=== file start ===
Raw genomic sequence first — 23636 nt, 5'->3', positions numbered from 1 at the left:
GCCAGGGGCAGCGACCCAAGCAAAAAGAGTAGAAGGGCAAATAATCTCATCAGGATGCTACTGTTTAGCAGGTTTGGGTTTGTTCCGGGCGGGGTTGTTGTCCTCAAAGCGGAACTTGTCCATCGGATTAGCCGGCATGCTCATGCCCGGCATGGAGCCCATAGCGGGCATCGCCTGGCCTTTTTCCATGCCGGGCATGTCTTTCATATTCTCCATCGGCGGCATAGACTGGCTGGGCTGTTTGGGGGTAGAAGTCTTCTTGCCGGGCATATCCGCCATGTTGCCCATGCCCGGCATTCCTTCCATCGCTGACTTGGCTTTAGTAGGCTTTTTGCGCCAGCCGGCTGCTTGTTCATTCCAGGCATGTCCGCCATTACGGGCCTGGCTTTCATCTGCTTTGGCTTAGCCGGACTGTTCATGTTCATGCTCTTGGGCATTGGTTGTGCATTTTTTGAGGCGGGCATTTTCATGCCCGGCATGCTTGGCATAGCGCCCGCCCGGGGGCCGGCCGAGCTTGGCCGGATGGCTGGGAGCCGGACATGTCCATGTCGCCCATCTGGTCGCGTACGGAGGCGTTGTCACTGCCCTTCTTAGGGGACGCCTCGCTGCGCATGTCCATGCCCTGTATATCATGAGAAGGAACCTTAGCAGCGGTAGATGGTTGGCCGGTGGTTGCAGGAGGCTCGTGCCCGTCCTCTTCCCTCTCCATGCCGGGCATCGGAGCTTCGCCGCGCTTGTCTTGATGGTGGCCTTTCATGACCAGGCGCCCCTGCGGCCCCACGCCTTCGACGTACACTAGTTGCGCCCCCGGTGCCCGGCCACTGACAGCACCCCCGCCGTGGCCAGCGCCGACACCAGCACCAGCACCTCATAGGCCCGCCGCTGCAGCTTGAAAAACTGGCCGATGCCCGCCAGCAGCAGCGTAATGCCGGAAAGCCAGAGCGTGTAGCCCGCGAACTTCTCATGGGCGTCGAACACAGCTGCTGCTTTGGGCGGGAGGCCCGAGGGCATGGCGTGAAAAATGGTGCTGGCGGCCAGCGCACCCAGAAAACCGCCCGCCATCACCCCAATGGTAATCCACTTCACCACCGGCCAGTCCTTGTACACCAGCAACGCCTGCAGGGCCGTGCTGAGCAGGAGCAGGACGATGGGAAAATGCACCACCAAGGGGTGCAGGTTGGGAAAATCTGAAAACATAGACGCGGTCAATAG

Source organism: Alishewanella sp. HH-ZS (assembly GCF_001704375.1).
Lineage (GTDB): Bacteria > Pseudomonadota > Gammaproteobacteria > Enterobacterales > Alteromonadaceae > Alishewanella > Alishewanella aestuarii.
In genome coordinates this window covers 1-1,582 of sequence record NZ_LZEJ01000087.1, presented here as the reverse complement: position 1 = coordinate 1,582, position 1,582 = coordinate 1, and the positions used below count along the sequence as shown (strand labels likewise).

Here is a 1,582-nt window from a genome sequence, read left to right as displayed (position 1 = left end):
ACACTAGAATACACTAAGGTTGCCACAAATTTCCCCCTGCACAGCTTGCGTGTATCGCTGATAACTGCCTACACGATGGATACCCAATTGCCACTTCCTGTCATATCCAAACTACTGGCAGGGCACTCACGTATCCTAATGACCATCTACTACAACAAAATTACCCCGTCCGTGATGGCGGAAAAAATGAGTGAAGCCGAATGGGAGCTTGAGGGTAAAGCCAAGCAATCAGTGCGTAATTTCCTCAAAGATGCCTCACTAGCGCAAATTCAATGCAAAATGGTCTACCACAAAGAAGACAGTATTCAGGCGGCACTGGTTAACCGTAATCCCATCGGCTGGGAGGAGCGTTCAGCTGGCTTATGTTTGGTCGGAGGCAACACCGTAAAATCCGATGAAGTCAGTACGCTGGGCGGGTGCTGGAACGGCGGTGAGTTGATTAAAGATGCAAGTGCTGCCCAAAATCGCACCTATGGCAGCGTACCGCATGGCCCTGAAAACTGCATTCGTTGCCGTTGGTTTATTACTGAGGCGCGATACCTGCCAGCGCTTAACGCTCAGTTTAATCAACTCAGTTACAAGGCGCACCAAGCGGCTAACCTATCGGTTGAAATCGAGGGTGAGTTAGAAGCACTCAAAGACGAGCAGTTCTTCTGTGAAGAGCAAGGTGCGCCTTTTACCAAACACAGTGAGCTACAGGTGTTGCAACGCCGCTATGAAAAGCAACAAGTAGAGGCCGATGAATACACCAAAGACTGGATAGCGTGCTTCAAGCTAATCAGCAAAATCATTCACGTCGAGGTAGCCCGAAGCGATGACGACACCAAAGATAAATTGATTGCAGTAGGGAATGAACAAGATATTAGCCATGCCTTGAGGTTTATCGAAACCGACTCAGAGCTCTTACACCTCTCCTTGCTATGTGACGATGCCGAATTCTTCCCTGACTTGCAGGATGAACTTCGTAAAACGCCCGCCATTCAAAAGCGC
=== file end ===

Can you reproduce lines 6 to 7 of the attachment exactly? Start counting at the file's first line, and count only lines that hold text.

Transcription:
Here is a 1,582-nt window from a genome sequence, read left to right as displayed (position 1 = left end):
ACACTAGAATACACTAAGGTTGCCACAAATTTCCCCCTGCACAGCTTGCGTGTATCGCTGATAACTGCCTACACGATGGATACCCAATTGCCACTTCCTGTCATATCCAAACTACTGGCAGGGCACTCACGTATCCTAATGACCATCTACTACAACAAAATTACCCCGTCCGTGATGGCGGAAAAAATGAGTGAAGCCGAATGGGAGCTTGAGGGTAAAGCCAAGCAATCAGTGCGTAATTTCCTCAAAGATGCCTCACTAGCGCAAATTCAATGCAAAATGGTCTACCACAAAGAAGACAGTATTCAGGCGGCACTGGTTAACCGTAATCCCATCGGCTGGGAGGAGCGTTCAGCTGGCTTATGTTTGGTCGGAGGCAACACCGTAAAATCCGATGAAGTCAGTACGCTGGGCGGGTGCTGGAACGGCGGTGAGTTGATTAAAGATGCAAGTGCTGCCCAAAATCGCACCTATGGCAGCGTACCGCATGGCCCTGAAAACTGCATTCGTTGCCGTTGGTTTATTACTGAGGCGCGATACCTGCCAGCGCTTAACGCTCAGTTTAATCAACTCAGTTACAAGGCGCACCAAGCGGCTAACCTATCGGTTGAAATCGAGGGTGAGTTAGAAGCACTCAAAGACGAGCAGTTCTTCTGTGAAGAGCAAGGTGCGCCTTTTACCAAACACAGTGAGCTACAGGTGTTGCAACGCCGCTATGAAAAGCAACAAGTAGAGGCCGATGAATACACCAAAGACTGGATAGCGTGCTTCAAGCTAATCAGCAAAATCATTCACGTCGAGGTAGCCCGAAGCGATGACGACACCAAAGATAAATTGATTGCAGTAGGGAATGAACAAGATATTAGCCATGCCTTGAGGTTTATCGAAACCGACTCAGAGCTCTTACACCTCTCCTTGCTATGTGACGATGCCGAATTCTTCCCTGACTTGCAGGATGAACTTCGTAAAACGCCCGCCATTCAAAAGCGC